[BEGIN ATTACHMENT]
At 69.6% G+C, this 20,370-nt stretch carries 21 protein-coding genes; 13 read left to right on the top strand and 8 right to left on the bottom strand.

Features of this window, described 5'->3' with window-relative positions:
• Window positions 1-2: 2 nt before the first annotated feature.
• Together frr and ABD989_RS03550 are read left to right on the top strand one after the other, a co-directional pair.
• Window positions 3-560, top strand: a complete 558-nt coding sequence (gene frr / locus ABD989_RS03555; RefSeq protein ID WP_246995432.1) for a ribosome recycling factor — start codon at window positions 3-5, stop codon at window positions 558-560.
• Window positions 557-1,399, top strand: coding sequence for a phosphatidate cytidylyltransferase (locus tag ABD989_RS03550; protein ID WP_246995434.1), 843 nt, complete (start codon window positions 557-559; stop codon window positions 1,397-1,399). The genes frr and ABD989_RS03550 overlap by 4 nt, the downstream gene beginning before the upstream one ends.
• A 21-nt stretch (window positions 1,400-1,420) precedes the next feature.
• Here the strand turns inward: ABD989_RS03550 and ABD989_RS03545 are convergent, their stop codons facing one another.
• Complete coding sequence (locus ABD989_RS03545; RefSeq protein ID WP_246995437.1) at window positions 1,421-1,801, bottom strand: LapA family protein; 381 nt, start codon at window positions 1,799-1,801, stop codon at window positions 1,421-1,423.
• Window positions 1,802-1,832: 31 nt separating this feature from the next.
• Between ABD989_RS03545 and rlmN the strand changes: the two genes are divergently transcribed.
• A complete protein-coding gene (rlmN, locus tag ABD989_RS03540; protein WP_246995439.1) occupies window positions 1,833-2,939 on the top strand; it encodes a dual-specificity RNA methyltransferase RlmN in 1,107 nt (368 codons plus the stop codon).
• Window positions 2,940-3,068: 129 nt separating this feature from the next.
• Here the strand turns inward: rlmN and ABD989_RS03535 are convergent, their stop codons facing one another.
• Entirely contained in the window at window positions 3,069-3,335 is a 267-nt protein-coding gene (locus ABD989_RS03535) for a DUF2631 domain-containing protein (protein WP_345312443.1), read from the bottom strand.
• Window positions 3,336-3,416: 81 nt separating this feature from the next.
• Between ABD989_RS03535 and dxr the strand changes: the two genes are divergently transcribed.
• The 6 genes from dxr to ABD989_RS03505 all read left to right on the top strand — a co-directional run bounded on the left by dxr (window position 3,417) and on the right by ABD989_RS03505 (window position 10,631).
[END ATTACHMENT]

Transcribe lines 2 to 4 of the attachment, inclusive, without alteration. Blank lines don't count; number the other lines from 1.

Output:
Features of this window, described 5'->3' with window-relative positions:
• Window positions 1-2: 2 nt before the first annotated feature.
• Together frr and ABD989_RS03550 are read left to right on the top strand one after the other, a co-directional pair.